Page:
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City Observatory

Old Observatory House, Calton Hill
©2016 Gazetteer for Scotland

Old Observatory House, Calton Hill

The City Observatory comprises three buildings on Calton Hill in Edinburgh; the Old, New and City Observatories. The Old Observatory (now Observatory House) was built in 1776 as a commercial enterprise by Thomas Short (d.1788), an optician from Leith. He leased the land and, by promising access to students, gained access to funds collected by Professor Colin Maclaurin (1698 - 1746) some 35 years previously. Observatory House is an early example of the Gothic-revival style and one of few surviving buildings by James Craig (1744-95), planner of the New Town. Craig took advice from Robert Adam (1728-92), who suggested the castellated appearance.

By the early 19th Century the building was disused. It was acquired by the new Edinburgh Astronomical Institution (founded 1811) which erected in 1812 the New Observatory, a building designed by William Playfair (1789 - 1857) and looking more like a temple. Playfair also designed the nearby monument to his Uncle, John Playfair (1748 - 1819), who had been first President of the Institution.

One of the functions of the institution was time-keeping; ensuring that ships at Leith could accurately set their chronometers. Initially the mariners had to walk up to Calton Hill, but later the time-ball on Nelson's Monument was used as a signal. In 1822, during his visit to Edinburgh, King George IV made the institution a Royal Observatory and government funding and official responsibilities followed. This new role was not best served by a location effected by smoke from the City and nearby railway. Thus the Astronomer Royal moved the institution to Blackford Hill in 1895 and the old buildings were acquired by the city. The City Dome was added the same year and brewer William McEwan (1827 - 1913) donated a six-inch telescope to mark the opening of the City Observatory. The Astronomical Society of Edinburgh (founded 1924) now runs the facility on behalf of the city. It is open to the public and includes various telescopes and a library.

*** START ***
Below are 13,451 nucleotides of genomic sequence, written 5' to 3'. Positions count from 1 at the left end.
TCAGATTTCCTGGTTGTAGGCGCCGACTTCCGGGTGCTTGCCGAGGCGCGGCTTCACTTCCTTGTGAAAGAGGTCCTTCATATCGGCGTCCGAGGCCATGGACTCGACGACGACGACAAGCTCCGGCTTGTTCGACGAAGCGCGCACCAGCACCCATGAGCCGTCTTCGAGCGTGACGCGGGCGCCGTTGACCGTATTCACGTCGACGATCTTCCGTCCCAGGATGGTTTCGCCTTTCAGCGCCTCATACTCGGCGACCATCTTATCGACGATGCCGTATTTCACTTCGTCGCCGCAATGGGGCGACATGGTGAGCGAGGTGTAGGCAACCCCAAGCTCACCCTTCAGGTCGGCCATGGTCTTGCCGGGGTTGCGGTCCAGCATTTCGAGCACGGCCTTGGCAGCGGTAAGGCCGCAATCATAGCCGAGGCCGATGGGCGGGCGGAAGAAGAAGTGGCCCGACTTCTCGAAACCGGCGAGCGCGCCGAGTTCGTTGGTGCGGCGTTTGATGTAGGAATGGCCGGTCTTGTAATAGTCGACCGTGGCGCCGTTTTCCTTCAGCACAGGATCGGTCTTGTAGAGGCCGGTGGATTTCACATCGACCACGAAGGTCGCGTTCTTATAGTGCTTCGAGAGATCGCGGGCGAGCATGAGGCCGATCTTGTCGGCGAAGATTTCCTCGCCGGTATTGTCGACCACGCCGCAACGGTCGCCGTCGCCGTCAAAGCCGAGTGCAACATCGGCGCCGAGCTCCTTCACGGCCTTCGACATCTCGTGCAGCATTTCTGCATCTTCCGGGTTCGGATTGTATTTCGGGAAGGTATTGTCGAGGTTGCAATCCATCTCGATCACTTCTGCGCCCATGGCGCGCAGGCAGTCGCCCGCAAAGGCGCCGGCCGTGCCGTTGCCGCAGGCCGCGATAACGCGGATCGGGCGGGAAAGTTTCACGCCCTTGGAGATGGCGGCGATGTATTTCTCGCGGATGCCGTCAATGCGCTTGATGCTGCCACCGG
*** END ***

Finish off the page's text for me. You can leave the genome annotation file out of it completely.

A plaque was unveiled on Old Observatory House by the Lord Provost of Edinburgh on the 31st October 1994, to celebrate the 250th anniversary of the birth of James Craig (1744-95).

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